Olympic bobsleigh champ Justin Kripps ready to go for more gold
Four years ago at PyeongChang 2018, Justin Kripps won the gold medal in the two-man event with now retired-brakeman Alex Kopacz. In fact, they shared the honour with Germany’s Francesco Friedrich and Thorsten Margi.
The Canadian — now with Cam Stones in the back of his two-man sled — will be vying for the top of the podium again in Beijing, as will the Germans. And while it has all the makings of a rivalry — they did finish 1-2 in the IBSF World Cup rankings this season — it’s more of a friendship in Kripps’ eyes.
“We got a special bond sharing the Olympic gold medal in PyeongChang,” said Kripps. “I have a lot of respect for those guys and I hope they have a good race.
“But this is the Olympic Games. It’s four runs, anything can happen. It’s a track where people have less experience so I think it’s going to come down to race day.”
As for that track at the Yanqing National Sliding Centre, Kripps has said that it’s smooth, hard and shaped pretty well. But there’s one area — corner 13 — that is looming large in the minds of competitors.
Earlier in the Games, numerous luge athletes crashed on that very corner. And, of course, Kripps has his own personal history with crashing at the Olympic Games. In the second heat of the four-man event at Sochi 2014 (his first Games as a pilot), his sled overturned on a curve.
But while calling it “pretty tricky”, Kripps said he doesn’t think corner 13 will have the massive impact that it did in luge. Higher on his priority list are corners 2 and 6, both of which could cause the bobsledders to lose valuable time early on in a heat.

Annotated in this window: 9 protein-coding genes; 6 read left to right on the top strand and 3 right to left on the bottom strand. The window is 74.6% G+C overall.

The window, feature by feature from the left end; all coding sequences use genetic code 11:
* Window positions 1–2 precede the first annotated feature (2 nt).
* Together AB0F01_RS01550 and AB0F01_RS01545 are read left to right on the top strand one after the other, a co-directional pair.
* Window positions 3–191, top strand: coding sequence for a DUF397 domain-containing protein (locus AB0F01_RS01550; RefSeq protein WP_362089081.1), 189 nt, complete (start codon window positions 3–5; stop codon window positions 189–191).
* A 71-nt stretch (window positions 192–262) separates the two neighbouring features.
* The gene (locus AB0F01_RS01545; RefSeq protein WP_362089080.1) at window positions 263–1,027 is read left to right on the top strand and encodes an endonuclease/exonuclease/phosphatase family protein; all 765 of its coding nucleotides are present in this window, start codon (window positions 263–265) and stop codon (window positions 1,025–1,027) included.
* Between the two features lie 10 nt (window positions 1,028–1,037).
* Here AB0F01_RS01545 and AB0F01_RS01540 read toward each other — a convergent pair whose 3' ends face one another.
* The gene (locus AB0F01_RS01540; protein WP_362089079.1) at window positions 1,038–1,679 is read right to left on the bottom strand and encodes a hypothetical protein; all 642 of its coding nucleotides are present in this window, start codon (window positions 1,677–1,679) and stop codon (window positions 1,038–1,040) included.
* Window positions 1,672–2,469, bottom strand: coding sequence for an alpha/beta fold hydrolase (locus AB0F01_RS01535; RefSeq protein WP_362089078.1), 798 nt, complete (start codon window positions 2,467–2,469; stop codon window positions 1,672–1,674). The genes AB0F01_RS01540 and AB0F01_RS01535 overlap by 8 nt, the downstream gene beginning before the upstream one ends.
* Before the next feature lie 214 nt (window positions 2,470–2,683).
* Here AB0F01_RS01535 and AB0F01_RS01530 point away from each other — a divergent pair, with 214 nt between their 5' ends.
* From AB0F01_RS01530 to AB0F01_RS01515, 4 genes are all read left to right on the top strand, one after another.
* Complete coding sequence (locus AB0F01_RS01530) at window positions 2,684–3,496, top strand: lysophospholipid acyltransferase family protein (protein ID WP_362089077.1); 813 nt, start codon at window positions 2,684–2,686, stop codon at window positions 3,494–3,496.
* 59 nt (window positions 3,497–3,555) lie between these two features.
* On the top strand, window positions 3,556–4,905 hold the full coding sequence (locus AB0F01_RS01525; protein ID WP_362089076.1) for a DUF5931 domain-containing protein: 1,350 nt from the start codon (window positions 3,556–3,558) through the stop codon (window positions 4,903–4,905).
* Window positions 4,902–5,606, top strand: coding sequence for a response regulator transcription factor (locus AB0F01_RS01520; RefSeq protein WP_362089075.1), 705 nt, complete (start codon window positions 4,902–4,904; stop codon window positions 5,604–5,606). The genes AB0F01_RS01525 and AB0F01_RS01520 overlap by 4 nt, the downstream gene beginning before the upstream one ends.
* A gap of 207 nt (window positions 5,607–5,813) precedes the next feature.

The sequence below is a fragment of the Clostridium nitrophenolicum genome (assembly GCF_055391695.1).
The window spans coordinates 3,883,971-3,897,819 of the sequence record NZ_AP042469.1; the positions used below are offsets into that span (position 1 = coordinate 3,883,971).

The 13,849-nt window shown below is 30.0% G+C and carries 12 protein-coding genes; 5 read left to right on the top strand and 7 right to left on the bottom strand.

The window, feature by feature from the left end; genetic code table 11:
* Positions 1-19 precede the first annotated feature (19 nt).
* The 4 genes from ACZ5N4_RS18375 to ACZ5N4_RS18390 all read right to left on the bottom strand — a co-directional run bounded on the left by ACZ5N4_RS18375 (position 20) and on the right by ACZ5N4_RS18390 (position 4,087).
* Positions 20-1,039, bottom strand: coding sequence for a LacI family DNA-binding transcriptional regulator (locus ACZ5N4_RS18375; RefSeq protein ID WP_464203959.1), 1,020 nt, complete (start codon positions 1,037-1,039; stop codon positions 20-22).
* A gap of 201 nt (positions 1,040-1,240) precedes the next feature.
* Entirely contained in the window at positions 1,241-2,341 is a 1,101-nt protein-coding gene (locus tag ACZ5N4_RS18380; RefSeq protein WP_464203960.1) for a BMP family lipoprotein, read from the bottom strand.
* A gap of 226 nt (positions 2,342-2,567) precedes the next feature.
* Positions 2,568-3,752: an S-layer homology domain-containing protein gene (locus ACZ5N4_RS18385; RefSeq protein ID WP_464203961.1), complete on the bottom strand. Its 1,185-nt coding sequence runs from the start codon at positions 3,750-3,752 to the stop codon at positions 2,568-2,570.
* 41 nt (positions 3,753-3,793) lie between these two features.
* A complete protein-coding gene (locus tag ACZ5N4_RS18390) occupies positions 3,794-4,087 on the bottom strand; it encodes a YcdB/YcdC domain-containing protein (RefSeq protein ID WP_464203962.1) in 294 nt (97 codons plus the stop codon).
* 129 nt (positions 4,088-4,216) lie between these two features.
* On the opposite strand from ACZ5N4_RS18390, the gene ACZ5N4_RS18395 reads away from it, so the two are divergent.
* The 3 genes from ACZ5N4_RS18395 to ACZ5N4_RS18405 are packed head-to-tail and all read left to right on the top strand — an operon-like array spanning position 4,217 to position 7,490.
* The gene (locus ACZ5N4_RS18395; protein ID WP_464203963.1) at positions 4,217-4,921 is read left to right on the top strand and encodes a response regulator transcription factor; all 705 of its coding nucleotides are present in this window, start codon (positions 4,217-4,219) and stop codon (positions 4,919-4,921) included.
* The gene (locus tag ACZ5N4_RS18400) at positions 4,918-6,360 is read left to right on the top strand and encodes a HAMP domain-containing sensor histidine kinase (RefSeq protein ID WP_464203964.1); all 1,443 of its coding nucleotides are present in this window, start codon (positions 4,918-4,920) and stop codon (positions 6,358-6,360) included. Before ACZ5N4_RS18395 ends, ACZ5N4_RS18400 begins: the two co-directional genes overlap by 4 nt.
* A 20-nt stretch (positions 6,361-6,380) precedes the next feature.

Either way, Kripps isn’t letting the responsibility of defending his Olympic title weigh too heavily on his shoulders. If anything, it’s the opposite.
“I almost feel like there’s less pressure because I’ve already won an Olympics and I’m fortunate enough to have a gold medal sitting at home,” he said. “I would love to win another one but it almost feels like the pressure’s off in a way and I can have fun with it, and that’s the same way I approached PyeongChang.”
Kripps and Team Canada’s full slate of sleds will zoom down the track decked out in a Second World War-era paint scheme meant to honour the history of the Royal Canadian Navy.
In an interesting side note, his teammate Christopher Spring will be driving the four-man sled that Friedrich piloted to gold four years ago.
“He definitely wouldn’t have sold the sled if he didn’t have something better, right? It’s a very expensive item to have sitting in your garage unused, so I can see why he sold it,” Kripps said after a training session in Beijing.
“I’ve talked to him about it before. We both want to go into races, where if somebody has their best race, then that’s the reason they beat you. It’s not because they don’t have what they need or they don’t have the sled or the runners or whatever.
“With me and Chris, we share all of our driving lines, our equipment set-ups. I feel like on my best day I can beat him and he feels like on his best day he can beat me. And that’s what we want it to be — to come down to execution on race day, and I know Francesco and those guys feel the same.”
Kripps can make some history of his own. A repeat performance from four years ago would make Kripps the only Canadian man to win multiple Olympic gold medals in bobsleigh.
It would also be a triumphant way for the 35-year-old to ride off into the sunset, should he choose to retire after these Games.
“I think about it. I mull it over and I’ve decided to wait and make a decision in the summer,” said Kripps. “It depends on a lot of factors. I’m getting married this summer. I’m sure a lot of people will retire, brakemen will retire and stuff like that, and we’ll just see what it looks like.”
Bobsleigh gets underway on Day 9 in Beijing, with the Olympic debut of the women’s monobob, followed a day later by the start of the two-man event.